Cifs mount: Permission denied, yet smbclient -L works fine

I'm using Rockstor as a NAS and am running Samba on it. I can run "mount -t cifs -o username=me //server/share" and it works fine in Fedora 22 on two different machines. However, in CentOS 7 and Debian 8 KVM containers in Proxmox, it tells me Permission denied with the exact same credentials. A bit ago I tried making another user in case it was due to too many instances on one user, and that wasn't it.

I can run "smbclient -U user -L //server/" and it will successfully list the shares, including the ones I'm trying to mount that I'm being denied permission. I'm running as root on the client, and I tried the admin user for Rockstor and got the exact same results (smbclient list works, mount -t cifs doesn't).

I also tried mount.cifs instead, same issue. SELinux is disabled on the NAS/Samba server host, disabled in CentOS 7, and as far as I can tell not even installed in Debian 8.

Turning it off and back on didn't work either.

Does anyone have any idea what's going on?

It probably has something to do with the way you defined the user samba. I know that you must use a flag in the /etc/smbd/smbd.conf file to define users accessing it as 0777. I'm sorry I cant explain this better, I really dont know how any of the technical terms, and I dont have a working .conf to examine.

On Debian, you may want to try installing "cifs-utils"... this fixed alot of issues for me on Debian.

sudo apt-get install cifs-utils

I actually did do that. Without it, it tries to mount the share as read only and fails for both CentOS 7 nd Debian.

This actually all came prepackaged in Rockstor, but I'll take a look. It wouldn't be the first bug I've seen!

You mean the access to smbd.conf should be 777? I'll check that and also look in the conf for any problems. I would guess that the Rockstor web GUI and config file don't match. That being said, it seems like I wouldn't have been able to mount successfully on the Fedora machines.

Something is happening on the Fedora machines that's not happening in other OSes, or vice versa.

I believe its called the directory mask. It should be located in the configuration file. Basically it remaps all inputs from smbd to those privileges on the local drive. If it isn’t set then you are going to have a bad time, especially if using access accounts with different name. However if you are configuring this using a piece of software, I would be surprised if this was the reason.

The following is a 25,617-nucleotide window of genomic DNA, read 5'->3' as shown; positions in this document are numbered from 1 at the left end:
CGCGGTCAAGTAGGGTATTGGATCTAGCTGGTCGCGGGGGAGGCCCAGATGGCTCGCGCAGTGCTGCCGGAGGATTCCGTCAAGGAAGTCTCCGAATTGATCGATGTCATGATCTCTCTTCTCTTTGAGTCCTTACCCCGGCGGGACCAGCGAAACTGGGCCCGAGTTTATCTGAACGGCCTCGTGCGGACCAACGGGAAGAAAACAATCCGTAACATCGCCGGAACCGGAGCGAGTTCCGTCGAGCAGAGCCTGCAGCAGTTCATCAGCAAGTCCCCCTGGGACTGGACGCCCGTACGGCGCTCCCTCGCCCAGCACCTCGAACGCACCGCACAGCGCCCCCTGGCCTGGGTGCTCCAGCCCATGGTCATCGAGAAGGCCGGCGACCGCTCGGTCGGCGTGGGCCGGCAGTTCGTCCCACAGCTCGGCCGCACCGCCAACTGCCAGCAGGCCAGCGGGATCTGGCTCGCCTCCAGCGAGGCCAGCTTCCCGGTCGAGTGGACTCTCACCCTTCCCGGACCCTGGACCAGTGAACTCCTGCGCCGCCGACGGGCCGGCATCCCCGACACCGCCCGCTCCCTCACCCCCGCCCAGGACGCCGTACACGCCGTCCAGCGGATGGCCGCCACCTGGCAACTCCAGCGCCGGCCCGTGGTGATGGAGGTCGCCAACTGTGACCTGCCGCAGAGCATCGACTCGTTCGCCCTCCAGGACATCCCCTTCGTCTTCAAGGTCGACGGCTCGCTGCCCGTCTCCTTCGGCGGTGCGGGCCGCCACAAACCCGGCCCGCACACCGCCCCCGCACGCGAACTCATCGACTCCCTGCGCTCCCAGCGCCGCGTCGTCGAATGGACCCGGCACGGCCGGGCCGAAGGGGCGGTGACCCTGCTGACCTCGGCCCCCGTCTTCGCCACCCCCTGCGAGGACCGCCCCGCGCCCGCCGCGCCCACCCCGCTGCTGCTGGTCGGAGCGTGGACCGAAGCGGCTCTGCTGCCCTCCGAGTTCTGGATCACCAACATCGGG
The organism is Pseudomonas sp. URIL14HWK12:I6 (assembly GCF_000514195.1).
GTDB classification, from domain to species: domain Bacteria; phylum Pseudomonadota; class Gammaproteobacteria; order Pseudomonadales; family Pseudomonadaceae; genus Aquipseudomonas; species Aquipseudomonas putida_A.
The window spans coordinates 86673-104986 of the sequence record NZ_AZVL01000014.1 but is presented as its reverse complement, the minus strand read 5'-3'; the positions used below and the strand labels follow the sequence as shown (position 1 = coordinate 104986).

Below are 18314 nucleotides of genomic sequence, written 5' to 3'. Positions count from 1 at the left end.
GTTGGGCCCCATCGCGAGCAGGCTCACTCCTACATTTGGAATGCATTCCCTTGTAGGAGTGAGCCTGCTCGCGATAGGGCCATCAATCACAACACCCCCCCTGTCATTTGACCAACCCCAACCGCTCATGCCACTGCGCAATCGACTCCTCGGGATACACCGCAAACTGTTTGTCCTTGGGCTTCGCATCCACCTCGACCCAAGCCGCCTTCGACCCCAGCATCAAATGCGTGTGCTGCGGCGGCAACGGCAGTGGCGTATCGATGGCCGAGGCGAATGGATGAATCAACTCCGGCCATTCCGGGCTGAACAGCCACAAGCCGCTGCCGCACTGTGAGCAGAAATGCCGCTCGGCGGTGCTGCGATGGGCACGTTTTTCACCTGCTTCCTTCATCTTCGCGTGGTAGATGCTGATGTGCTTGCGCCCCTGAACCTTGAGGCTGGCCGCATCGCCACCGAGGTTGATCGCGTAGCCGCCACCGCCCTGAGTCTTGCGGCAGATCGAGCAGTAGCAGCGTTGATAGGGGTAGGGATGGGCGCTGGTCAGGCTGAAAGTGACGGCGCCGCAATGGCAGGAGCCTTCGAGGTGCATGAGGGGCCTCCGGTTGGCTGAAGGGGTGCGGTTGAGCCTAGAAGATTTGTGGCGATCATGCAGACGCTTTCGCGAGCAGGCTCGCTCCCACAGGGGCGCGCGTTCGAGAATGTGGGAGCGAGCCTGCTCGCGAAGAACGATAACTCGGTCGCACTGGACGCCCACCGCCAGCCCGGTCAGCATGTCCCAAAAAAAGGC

Alright, status update.

I decided to temporarily ditch Rockstor. I installed Fedora 22 Server and mounted the btrfs volumes manually and set up samba how I want it. Again, I can successfully mount them on my Fedora 22 Workstation machine. In CentOS 7 and Debian 8, no such luck. I decided to check the version of mount.cifs, and I got 6.4 on my Fedora Workstation and in Debian 8, so that must not be it, even though it was 6.2 in CentOS.

Does that information narrow anything down? It seems to be something different about the Fedora clients than other distros. Kernel? Someone mentioned to me that they had a problem in the kernel and switched versions and that was it, which seems a bit extreme, but maybe the Fedora machine(s) is on a more cutting edge kernel which is causing the issue.

Edit: I thought about it for a minute and maybe there's something wonky with BTRFS on the more recent kernel that is for some reason not compatible with the older kernels.

Edit 2: Not sure if it matters, but it works fine on a Windows 8.1 client too.

Update: Just mounted it fine on my Proxmox box, which is Debian, coincidentally running kernel 4.2. So yeah, it looks like it's kernel related. And/or something weird with BTRFS, Samba, etc between the newer and older kernels.

Reason you chose to use SAMBA instead of NFS?

In general: I know nothing about NFS and haven't used it. Are there pros to it over Samba that I'm unaware of?

In this situation specifically: I had the same problem with NFS, so that didn't help.

NFS is more efficient, and in a closed network, it's lack of security features usually isn't a big deal.
CIFS is (supposedly) more secure, but much less efficient across the network.

If you are in a 100% Linux environment, I suggest using NFS, as it is more efficient.

Cool, I'll look into doing that. Thanks!

I am indeed in a closed, Linux only network for the most part. There's my Android smartphone that will access it over VPN and the occasional Windows machine (if I can't help it!), but if it doesn't work there I could still use Samba.

I would like to be able to grant friends permissions to some stuff and not other stuff. Probably mostly just their own share, which could just be its own export I suppose. Does NFS do anything like that otherwise?

Excellent question. I haven't configured it in ages. I use a lot of SSHFS, cause... I'm crazy like that.

dig through some NFS manuals. Also, I'm not sure how it will translate to your Rockstor.